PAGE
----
“Let me be clear: we are not satisfied with this change and we are taking action on all of these issues,” Robin Hayes added. The full-year cost outlook will remain intact as the airline is offsetting the incremental costs. 

For Q3, JetBlue now guides capacity (available seat miles) to grow 5.5 to 8.5 year on year as well as for the full year. Q3 revenues will be down eight to four percent year on year and six to nine percent for FY23. Costs per available seat mile (CASM) excluding fuel should be up 2.5 to 5.5 percent in the third quarter and by 1.5 to 4.5 percent for the full year.

“We consider the coming quarter a reset, as we adjust for the loss of the NEA and for the overall shift we and others are seeing in post-Covid demand,” said Hayes. “Over the longer term, we continue to believe we have the right building blocks in place and we remain laser-focused on rebuilding our earnings power and adding incremental value to our shareholders.”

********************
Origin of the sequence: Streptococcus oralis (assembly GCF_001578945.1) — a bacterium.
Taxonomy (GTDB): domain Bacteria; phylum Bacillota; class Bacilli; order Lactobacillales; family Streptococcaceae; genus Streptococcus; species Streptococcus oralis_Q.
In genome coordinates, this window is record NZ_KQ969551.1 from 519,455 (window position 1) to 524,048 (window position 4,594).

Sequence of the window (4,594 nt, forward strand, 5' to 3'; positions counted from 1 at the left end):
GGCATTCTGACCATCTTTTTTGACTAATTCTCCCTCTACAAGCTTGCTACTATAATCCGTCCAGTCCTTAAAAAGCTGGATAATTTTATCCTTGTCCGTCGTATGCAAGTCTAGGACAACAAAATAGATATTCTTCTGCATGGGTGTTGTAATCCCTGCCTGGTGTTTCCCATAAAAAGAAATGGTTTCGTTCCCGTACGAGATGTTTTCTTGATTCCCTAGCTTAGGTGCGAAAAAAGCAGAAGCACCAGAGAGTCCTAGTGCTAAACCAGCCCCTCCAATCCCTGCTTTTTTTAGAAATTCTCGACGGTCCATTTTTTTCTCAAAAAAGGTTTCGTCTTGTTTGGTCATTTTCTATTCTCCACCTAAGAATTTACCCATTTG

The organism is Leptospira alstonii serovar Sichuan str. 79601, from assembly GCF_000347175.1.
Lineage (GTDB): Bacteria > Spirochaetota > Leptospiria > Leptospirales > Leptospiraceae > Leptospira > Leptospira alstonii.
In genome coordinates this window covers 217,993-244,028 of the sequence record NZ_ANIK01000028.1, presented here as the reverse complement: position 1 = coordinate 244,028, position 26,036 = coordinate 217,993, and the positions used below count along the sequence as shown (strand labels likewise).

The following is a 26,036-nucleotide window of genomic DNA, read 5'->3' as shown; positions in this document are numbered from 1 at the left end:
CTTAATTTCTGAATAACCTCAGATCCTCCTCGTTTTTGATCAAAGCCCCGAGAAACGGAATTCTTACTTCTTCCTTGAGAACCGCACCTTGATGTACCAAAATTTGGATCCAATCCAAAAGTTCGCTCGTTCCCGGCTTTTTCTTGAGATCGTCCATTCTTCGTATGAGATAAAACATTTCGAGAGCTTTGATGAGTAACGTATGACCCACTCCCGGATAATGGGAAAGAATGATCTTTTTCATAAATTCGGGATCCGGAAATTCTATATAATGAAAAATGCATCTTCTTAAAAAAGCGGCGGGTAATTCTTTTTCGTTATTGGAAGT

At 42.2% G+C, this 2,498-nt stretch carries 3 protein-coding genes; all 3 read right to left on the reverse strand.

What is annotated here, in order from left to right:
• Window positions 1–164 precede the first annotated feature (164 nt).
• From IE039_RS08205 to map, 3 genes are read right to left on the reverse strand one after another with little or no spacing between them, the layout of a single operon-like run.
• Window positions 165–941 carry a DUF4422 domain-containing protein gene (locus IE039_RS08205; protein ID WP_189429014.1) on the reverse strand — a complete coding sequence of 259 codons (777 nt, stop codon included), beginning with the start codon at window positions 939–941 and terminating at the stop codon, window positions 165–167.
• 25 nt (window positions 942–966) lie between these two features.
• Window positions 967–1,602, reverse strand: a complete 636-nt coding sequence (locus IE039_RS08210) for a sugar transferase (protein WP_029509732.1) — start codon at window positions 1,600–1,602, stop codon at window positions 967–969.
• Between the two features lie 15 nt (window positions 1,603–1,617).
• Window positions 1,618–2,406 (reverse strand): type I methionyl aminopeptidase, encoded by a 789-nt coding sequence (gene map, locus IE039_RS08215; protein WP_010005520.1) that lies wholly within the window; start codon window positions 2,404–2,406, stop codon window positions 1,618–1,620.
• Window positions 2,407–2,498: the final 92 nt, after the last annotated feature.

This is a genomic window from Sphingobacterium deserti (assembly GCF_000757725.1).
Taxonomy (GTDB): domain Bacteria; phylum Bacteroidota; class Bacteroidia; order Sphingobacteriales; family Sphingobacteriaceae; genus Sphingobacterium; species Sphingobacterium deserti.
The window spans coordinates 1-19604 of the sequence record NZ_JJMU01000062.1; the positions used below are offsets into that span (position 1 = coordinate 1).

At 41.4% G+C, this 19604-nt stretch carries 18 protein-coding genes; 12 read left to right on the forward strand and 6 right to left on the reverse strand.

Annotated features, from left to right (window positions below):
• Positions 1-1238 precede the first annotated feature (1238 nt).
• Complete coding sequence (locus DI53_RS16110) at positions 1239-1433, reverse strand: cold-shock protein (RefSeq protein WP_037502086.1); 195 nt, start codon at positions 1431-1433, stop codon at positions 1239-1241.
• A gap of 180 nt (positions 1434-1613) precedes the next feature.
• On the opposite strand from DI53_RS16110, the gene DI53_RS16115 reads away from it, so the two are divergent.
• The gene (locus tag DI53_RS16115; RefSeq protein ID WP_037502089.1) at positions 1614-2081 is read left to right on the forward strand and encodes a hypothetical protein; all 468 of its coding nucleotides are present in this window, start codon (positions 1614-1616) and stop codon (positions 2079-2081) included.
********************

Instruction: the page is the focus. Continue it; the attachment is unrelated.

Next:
Not yet included in the revised EPS guidance is the effect of engine removal of its Pratt & Whitney Geared Turbofan fleet for inspections and repairs following the powder metal contamination problem that was disclosed last week. Ursula Hurley said that JetBlue has been notified by P&W that “we have a handful of engines that need to come off wing by mid-September.” This will double the number of aircraft on ground to around four, as the airline already has two A321neo’s on the ground since a few months due to other GTF issues. Currently, there is no impact on the A220s in the fleet which also suffer from GTF durability issues.